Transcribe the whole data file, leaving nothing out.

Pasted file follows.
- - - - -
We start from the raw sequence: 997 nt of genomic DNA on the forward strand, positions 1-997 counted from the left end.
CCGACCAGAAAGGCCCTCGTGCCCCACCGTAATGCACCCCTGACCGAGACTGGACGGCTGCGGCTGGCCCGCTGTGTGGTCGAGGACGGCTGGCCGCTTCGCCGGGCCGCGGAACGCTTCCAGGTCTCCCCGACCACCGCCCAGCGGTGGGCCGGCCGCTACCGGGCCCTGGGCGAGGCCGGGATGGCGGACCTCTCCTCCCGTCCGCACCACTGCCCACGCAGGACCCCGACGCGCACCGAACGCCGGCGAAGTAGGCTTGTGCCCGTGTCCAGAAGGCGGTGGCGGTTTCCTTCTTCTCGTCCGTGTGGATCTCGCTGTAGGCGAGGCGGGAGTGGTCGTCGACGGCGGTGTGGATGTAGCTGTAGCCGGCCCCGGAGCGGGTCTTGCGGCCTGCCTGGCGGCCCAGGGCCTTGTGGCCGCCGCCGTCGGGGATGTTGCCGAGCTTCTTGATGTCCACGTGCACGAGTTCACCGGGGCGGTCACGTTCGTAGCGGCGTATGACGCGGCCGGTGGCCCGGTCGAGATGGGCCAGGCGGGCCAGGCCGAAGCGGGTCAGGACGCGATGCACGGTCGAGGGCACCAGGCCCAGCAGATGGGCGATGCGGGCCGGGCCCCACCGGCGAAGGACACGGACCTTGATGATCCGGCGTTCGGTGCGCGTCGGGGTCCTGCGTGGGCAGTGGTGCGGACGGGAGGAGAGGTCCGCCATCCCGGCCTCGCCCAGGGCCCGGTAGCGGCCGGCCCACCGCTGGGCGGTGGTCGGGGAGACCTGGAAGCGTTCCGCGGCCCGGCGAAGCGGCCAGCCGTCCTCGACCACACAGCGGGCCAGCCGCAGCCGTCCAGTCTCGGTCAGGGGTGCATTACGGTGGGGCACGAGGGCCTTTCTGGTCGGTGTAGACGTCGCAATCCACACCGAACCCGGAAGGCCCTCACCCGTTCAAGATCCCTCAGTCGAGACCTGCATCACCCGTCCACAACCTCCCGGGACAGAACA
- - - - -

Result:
We start from the raw sequence: 997 nt of genomic DNA on the forward strand, positions 1-997 counted from the left end.
CCGACCAGAAAGGCCCTCGTGCCCCACCGTAATGCACCCCTGACCGAGACTGGACGGCTGCGGCTGGCCCGCTGTGTGGTCGAGGACGGCTGGCCGCTTCGCCGGGCCGCGGAACGCTTCCAGGTCTCCCCGACCACCGCCCAGCGGTGGGCCGGCCGCTACCGGGCCCTGGGCGAGGCCGGGATGGCGGACCTCTCCTCCCGTCCGCACCACTGCCCACGCAGGACCCCGACGCGCACCGAACGCCGGCGAAGTAGGCTTGTGCCCGTGTCCAGAAGGCGGTGGCGGTTTCCTTCTTCTCGTCCGTGTGGATCTCGCTGTAGGCGAGGCGGGAGTGGTCGTCGACGGCGGTGTGGATGTAGCTGTAGCCGGCCCCGGAGCGGGTCTTGCGGCCTGCCTGGCGGCCCAGGGCCTTGTGGCCGCCGCCGTCGGGGATGTTGCCGAGCTTCTTGATGTCCACGTGCACGAGTTCACCGGGGCGGTCACGTTCGTAGCGGCGTATGACGCGGCCGGTGGCCCGGTCGAGATGGGCCAGGCGGGCCAGGCCGAAGCGGGTCAGGACGCGATGCACGGTCGAGGGCACCAGGCCCAGCAGATGGGCGATGCGGGCCGGGCCCCACCGGCGAAGGACACGGACCTTGATGATCCGGCGTTCGGTGCGCGTCGGGGTCCTGCGTGGGCAGTGGTGCGGACGGGAGGAGAGGTCCGCCATCCCGGCCTCGCCCAGGGCCCGGTAGCGGCCGGCCCACCGCTGGGCGGTGGTCGGGGAGACCTGGAAGCGTTCCGCGGCCCGGCGAAGCGGCCAGCCGTCCTCGACCACACAGCGGGCCAGCCGCAGCCGTCCAGTCTCGGTCAGGGGTGCATTACGGTGGGGCACGAGGGCCTTTCTGGTCGGTGTAGACGTCGCAATCCACACCGAACCCGGAAGGCCCTCACCCGTTCAAGATCCCTCAGTCGAGACCTGCATCACCCGTCCACAACCTCCCGGGACAGAACA